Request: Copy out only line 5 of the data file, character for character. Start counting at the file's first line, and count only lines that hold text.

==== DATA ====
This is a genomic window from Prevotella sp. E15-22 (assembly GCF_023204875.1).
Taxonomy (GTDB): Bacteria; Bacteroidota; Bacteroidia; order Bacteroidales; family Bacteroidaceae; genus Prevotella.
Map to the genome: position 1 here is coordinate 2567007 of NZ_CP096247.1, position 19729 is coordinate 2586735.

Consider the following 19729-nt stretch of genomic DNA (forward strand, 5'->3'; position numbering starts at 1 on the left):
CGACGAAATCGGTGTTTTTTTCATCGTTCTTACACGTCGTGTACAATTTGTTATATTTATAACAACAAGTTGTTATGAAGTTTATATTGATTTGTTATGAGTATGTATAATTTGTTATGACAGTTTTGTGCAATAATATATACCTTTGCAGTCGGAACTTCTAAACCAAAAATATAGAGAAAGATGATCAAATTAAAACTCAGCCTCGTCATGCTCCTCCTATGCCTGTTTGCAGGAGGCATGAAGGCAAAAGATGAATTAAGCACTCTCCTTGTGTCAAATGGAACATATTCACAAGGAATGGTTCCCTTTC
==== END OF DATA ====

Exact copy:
CGACGAAATCGGTGTTTTTTTCATCGTTCTTACACGTCGTGTACAATTTGTTATATTTATAACAACAAGTTGTTATGAAGTTTATATTGATTTGTTATGAGTATGTATAATTTGTTATGACAGTTTTGTGCAATAATATATACCTTTGCAGTCGGAACTTCTAAACCAAAAATATAGAGAAAGATGATCAAATTAAAACTCAGCCTCGTCATGCTCCTCCTATGCCTGTTTGCAGGAGGCATGAAGGCAAAAGATGAATTAAGCACTCTCCTTGTGTCAAATGGAACATATTCACAAGGAATGGTTCCCTTTC